As the temperatures fall and the days get shorter, there are many ways to stay warm in Park City.  Relaxing with a fine meal and the ideal bottle of wine may just top the list.

We asked some of our best local wine experts to present their winning recommendations for the season.

By Laura Jackson

David Johndrow, Founder/Owner, Johndrow Wines

“When the winter snow begins to fall in mountain towns, people are playing in it during the day and enjoying more complex dining experiences in the evening. That often means hearty dinners and great wine.

Owning a vineyard in Napa and having access to some of the best wines in the world, as well as being a vintner that specializes in Cab, here’s what I’m looking to drink. Again, I head to the mountains. Not the ski mountains, but those of wine country. We grow on Howell Mountain and our wines, as well as my neighbors’, are intense wines that will almost act like ameal on their own, and stand up to heartier meals. Some of my favorites are from my good friend, Robin Lail, J Daniel Cuvee’s Cabernet blend, which is elegant yet sophisticated. Another favorite is Trifecta’s Pinot Noir. Not your prototypical Pinot, it has layers upon layers of flavor and complexity.”

Kevin Hines, Director of Food and Beverage, The St. Regis Deer Valley

“Some winter favorites would be full-bodied Cabernets and Bordeaux style blends such as Spring Valley Vineyards’ “Uriah” which is a predominantly Merlot-based Bordeaux style blend, but which also has a good dose of Cabernet Franc and a little Petit Verdot to give it the balance and elegance to allow it to stand up to large cuts of wild game or chilly nights by the fire.

If you are looking to dine on something  a little lighter, such as Sockeye Salmon or a Double Cut Pork Chop from one of our local farms in the Uintas, I might suggest a Pinot from Belle Glos Winery such as Meiomi. Or if you want to really get crazy the “Clark and Telephone” vineyard designate also produced by Belle Glos is outstanding.”

Dave Wallace, Beverage Director, Montage Deer Valley

“Winter does trend towards fuller bodied wines due to the simple fact that the dishes being prepared in winter are heartier. You don’t want the wine to get lost in the dish. Having too light of a wine is just as undesirable as having too big of a wine with the accompanying dish.

Balance is key to proper and enjoyable pairings. You want the flavors to complement and integrate with each other. There are many areas around the world that produce full-bodied, robust wines that pair beautifully with hearty winter dishes. Some of my ‘go-to’ areas of production would be: Ribera del Duero and Rioja from Spain, Tuscany and Piedmont from Italy, Chile and Argentina from South America, Washington and Napa Valley from the U.S., and Burgundy and Bordeaux from France. I find these wines to be nurtured, balanced and beautiful. They represent a sense of place, tradition and quality.”

Cara Schwindt, Wine Director, Stein Eriksen Lodge

“Full-bodied red wines are a terrific option as the weather turns chilly. During the winter there is also a place for lighter wines as well. A glass of Champagne is a perfect way to start a meal any time of year. As snow falls in this mountain town, a glass of White Burgundy is also a welcome refresher.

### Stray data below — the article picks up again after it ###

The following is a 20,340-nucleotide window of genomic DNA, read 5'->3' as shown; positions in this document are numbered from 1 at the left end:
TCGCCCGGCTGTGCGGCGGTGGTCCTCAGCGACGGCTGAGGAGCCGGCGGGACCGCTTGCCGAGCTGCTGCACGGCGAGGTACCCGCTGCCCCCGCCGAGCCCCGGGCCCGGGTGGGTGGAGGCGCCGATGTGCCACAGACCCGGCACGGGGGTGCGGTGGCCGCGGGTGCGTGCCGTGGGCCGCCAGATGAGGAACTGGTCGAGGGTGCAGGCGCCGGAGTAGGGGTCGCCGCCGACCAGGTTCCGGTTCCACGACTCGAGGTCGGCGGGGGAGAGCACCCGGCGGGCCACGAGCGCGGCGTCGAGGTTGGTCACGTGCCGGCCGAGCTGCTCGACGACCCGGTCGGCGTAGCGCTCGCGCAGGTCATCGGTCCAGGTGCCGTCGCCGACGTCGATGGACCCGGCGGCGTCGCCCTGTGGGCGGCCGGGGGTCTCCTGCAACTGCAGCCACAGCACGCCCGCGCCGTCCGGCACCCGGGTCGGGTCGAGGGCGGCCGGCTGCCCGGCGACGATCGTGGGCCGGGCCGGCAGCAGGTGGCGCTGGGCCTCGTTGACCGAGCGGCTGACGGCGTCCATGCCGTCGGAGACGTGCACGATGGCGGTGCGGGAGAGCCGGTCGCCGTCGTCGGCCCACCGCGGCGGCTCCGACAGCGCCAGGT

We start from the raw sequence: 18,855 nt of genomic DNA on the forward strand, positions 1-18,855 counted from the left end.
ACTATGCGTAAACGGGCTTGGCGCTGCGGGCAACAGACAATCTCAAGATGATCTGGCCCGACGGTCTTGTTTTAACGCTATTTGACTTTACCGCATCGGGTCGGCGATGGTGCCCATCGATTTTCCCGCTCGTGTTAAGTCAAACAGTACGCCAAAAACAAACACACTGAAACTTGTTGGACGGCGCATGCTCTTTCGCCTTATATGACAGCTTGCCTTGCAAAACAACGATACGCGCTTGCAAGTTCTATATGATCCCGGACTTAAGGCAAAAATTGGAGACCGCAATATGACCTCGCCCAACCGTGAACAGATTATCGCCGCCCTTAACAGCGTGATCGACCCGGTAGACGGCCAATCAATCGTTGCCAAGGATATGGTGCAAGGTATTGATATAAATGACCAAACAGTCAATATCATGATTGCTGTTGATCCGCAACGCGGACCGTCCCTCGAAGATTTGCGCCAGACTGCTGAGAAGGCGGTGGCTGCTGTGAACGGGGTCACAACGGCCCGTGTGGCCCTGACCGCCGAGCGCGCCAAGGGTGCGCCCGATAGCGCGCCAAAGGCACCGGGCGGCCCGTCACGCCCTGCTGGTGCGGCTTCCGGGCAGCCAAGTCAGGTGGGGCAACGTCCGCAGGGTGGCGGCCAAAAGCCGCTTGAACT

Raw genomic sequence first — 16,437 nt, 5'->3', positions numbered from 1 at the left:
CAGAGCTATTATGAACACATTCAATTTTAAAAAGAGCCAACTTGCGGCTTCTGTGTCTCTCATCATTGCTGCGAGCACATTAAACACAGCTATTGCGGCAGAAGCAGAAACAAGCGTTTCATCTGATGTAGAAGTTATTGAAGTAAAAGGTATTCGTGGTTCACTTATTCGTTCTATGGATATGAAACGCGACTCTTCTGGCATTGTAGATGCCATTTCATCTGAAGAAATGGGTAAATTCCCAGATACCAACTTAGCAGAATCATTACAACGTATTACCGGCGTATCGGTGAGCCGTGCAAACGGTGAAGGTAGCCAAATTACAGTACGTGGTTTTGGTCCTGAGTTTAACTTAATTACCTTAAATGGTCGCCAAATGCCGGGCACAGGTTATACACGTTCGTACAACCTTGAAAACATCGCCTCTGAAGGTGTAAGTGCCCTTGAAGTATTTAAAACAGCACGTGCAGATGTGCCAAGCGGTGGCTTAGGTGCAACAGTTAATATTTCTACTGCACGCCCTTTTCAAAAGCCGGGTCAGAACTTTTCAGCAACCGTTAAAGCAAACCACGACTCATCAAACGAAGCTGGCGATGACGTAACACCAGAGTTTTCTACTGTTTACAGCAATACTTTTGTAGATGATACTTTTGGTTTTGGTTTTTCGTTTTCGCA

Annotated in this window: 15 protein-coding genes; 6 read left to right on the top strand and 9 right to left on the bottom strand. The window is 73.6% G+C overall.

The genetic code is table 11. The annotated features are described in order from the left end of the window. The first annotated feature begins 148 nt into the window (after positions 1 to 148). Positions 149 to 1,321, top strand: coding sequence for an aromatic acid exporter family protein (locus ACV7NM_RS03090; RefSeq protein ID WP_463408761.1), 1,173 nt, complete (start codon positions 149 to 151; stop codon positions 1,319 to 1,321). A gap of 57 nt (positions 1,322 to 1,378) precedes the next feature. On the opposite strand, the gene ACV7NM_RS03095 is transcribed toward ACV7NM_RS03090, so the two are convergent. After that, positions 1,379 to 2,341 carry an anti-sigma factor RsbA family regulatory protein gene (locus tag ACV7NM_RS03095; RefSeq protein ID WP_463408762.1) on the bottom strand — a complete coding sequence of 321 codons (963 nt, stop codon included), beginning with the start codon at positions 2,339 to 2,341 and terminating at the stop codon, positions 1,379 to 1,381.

The main white grape variety in the Burgundy region of France is Chardonnay. These mineral scented wines can range from light and easy drinking to full- bodied and intensely flavored. Burgundy wines range from regional wines, to village wines, to premier cru and finally grand cru. These historic designations are like stepping stones of intensity in the flavors of the wines.”

Sean Marron, Director of Wine and Spirits, The Farm

“There are a few things that distinguish great winter wines. They are often symbolic of the season, like sparkling wines, which set the celebratory tone for the holiday season that kicks off winter. Statistically this is the time of year sparkling wines are most consumed. For the winter, the best ones are those with relatively more red grapes (Pinot Noir and Pinot Meunier) in the blend, as these grapes give the wine more heft and richness.

Not to be too much of an ‘Einstein’, but there should also be a theory of relativity in effect, whereby whatever your preferred wine is, you drink the relatively richer version of it in winter. For example, if you are a Pinot Noir lover, you might savor those of Santa Barbara (whose style is often darker in color and more powerful in flavor) in the winter, as opposed to the relatively finesse style of an Oregon Pinot. Or if Spanish wines are your thing, you might drink a richer red like a Garnacha from Priorat or a Mencia from the Northwest, instead of the Rioja red you might prefer in the summer.

And while winter is typically red wine season, white wine drinkers should not suffer, but in the winter the ideal whites are not those crisp, fruit-driven whites of summer, but rather richer, more textural white wines like Chardonnay, as well as rich aromatic whites like Gewürztraminer and Viognier.”

After receiving an enlightening education on winter wines, I asked our experts to choose one delectable dish off their restaurants’ winter menus and provide a pairing suggestion. Next, they were asked to describe a winter dish they would make at home along with a wine you can buy locally in Park City.

Warning: Uncontrollable mouth watering ahead.

No winter blues here, but some reds and whites to be enjoyed by a warm fire in good company….Cheers!



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